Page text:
A large part of S. Korean cinema has been moving towards the style of Hollywood blockbusters during the last decades, through the combination of action, comedy, and impressive production values. “Confidential Assignment” is a distinct sample of this tendency, with the added commercial value of presenting the North vs South theme.

“Confidential Assignment ” screened as part of the Asian selection at Fantasia International Film Festival

North Korean detective Cheol-ryeong lost his wife and unit when his superior Cpt. Cha betrayed him in order to steal engraving plates that print U.S.counterfeit bills. Soon after, Cha defects to S. Korea, along with some of his associates, where he plans to sell the plates. Cheol-ryeong, who has been subjected to brutal interrogation in the North regarding his involvement in the case, is eventually dispatched to the South, as part of a delegation, after convincing his higher-ups that he will get Cha no matter what. The South Korean Intelligence Agency believe that there is an ulterior motive under the visit of the North delegation, which extends to more than just finding Cha, although the facts they have is that he is just wanted for murder.

Nevertheless, they assign detective Kang, who had a recent streak of blunders, supposedly to accompany Cheol-ryeong, but in fact, to restrain him from any action he has planned. The two of them form an unlikely couple, with the N. Korean soon proving to be a martial arts and weapons expert, and his counterpart, out of his depth. Eventually, and after Cheol-ryeong manages to escape for a short period before he is arrested, he starts living in Cha’s house, in a series of events that changes the lives of everyone involved, including Cha’s sister-in-law, who is smitten by the newly arrived guest.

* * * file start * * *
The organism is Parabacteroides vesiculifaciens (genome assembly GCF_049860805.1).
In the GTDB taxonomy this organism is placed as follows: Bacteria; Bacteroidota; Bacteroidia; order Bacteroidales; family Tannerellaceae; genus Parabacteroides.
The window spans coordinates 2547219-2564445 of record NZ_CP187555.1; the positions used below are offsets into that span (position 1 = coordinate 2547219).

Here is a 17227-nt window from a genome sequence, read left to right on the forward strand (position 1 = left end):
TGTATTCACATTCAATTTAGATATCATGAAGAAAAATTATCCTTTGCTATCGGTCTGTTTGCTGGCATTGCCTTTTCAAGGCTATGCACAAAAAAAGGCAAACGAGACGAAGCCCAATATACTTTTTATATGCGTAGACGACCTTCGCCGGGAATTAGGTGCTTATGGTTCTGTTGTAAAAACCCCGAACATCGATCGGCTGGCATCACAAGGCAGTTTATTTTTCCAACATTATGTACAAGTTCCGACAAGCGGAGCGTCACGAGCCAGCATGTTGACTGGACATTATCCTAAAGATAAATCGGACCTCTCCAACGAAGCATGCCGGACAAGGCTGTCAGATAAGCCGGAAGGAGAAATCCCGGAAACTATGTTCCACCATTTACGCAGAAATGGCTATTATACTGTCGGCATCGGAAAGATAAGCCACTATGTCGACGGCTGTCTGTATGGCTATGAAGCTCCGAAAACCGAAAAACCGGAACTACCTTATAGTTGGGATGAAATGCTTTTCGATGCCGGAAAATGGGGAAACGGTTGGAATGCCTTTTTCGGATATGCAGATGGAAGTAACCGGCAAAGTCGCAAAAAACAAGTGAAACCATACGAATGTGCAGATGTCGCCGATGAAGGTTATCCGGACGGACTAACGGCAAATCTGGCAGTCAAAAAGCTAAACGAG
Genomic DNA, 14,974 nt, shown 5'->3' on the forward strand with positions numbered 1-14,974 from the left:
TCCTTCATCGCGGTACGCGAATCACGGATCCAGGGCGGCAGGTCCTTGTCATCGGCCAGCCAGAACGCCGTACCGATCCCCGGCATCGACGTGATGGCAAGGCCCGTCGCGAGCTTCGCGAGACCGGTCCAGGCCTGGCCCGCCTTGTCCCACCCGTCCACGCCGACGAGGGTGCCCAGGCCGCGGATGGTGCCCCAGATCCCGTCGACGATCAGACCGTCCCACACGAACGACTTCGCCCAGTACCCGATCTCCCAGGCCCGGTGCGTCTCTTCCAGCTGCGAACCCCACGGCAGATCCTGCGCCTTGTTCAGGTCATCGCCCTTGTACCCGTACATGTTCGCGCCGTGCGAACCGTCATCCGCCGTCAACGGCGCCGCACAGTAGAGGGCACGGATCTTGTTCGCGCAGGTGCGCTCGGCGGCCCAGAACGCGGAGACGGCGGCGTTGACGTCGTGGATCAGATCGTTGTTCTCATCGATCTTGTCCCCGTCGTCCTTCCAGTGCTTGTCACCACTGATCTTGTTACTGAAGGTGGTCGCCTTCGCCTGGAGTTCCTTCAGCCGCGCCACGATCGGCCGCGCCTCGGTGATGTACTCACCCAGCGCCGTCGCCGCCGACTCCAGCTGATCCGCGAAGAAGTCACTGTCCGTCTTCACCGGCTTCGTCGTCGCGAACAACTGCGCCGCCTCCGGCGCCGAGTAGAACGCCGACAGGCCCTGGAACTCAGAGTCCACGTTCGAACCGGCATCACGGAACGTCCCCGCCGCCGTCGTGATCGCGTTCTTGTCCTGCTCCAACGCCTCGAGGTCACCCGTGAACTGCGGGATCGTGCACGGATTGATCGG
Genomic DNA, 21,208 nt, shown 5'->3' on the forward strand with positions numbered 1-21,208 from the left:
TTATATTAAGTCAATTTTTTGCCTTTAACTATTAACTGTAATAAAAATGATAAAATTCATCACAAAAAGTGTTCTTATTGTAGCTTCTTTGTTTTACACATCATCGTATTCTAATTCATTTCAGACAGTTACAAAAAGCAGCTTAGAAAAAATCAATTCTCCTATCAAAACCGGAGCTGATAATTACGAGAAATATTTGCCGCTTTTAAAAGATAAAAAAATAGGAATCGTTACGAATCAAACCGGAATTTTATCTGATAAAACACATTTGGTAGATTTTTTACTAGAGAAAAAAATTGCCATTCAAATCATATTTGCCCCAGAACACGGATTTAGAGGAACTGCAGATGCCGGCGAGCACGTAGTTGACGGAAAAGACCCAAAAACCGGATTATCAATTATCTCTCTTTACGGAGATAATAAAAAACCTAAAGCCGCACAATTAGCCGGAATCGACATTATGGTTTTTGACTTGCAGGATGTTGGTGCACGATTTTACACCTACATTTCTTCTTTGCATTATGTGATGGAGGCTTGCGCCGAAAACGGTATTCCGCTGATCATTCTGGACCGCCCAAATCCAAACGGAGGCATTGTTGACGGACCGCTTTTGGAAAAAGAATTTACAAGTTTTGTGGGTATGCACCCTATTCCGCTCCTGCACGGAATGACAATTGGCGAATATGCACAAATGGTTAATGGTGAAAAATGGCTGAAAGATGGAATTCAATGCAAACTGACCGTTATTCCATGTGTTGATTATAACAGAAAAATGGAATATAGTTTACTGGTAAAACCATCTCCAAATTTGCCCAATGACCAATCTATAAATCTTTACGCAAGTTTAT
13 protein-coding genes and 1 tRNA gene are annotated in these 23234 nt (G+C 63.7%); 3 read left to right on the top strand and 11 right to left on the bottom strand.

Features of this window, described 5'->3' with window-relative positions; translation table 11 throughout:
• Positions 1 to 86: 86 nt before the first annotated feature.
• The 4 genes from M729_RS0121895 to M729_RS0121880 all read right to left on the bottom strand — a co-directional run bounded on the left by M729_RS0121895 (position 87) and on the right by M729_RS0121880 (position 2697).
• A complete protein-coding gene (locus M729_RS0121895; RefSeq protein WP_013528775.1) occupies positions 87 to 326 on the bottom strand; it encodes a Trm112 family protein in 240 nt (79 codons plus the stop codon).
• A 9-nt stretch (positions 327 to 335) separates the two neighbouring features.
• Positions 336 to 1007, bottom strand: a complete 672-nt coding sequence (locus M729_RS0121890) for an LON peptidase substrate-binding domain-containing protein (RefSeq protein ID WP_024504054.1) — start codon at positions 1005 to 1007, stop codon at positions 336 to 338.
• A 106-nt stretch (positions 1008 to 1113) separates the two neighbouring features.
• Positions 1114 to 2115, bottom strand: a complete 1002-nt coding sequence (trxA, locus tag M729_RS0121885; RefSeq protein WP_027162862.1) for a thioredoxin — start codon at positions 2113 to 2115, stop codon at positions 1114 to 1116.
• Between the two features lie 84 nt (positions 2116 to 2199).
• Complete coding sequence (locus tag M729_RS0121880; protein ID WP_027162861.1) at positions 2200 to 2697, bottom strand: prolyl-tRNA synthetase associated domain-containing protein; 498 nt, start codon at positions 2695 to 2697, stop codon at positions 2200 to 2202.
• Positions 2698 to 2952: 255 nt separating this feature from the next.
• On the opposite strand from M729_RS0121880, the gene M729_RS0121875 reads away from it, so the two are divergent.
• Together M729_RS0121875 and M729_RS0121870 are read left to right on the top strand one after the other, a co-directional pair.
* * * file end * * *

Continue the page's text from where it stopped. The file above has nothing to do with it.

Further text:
The theme of the unlikely couple coming together to face the bad guys is a recurring one, particularly in Hollywood, with “Bad Boys” and “48 hours” coming to mind. The concept rarely fails to provide laughter, and “Confidential Assignment” is not an exception, with the two of them producing a number of hilarious scenes, particularly deriving from Yoo Hae-jin, who presents his character’s combination of incompetence and sheer will in a very entertaining way. On the other hand, Hyeon Bin shines mostly through his appearance (he is exceptionally handsome), while he presents the archetype of the silent, cool man on a mission. The scenes in the house also present a number of comic sequences, with Jang Young-nam as Cheol-ryeong’s wife and Yoona as her sister being another couple who thrive due to their differences, and their interaction with an unlikely guest. Kim Joo-hyeok presents a great villain as Cha, in as much stylish fashion as his archenemy.

Kim Seong-hoon builds the film in two axes. The first is the cast and its chemistry, and the second the impressive action scenes, which include fights with guns, martial arts scenes where everything, from a knife to a plastic cup become weapons, and car chases. Particularly the one in the tunnel, which was shot over the course of 3 days and utilized over 30 cars, and the one in the main junction of Itaewon, which took 5 days to shoot, are exquisite, as they highlight the direction, Lee Sung-je’s cinematography, and Lee Jin’s editing. Overall, the production values of the film are top notch, as they showcase the film’s big budget, particularly in the action scenes, where the work in the SFX also finds its apogee.

“Confidential Assignment” may not be particularly original, but is an impressive, funny, and very stylish action comedy that is bound to entertain its audience, particularly the ones who enjoy Hollywood blockbusters.

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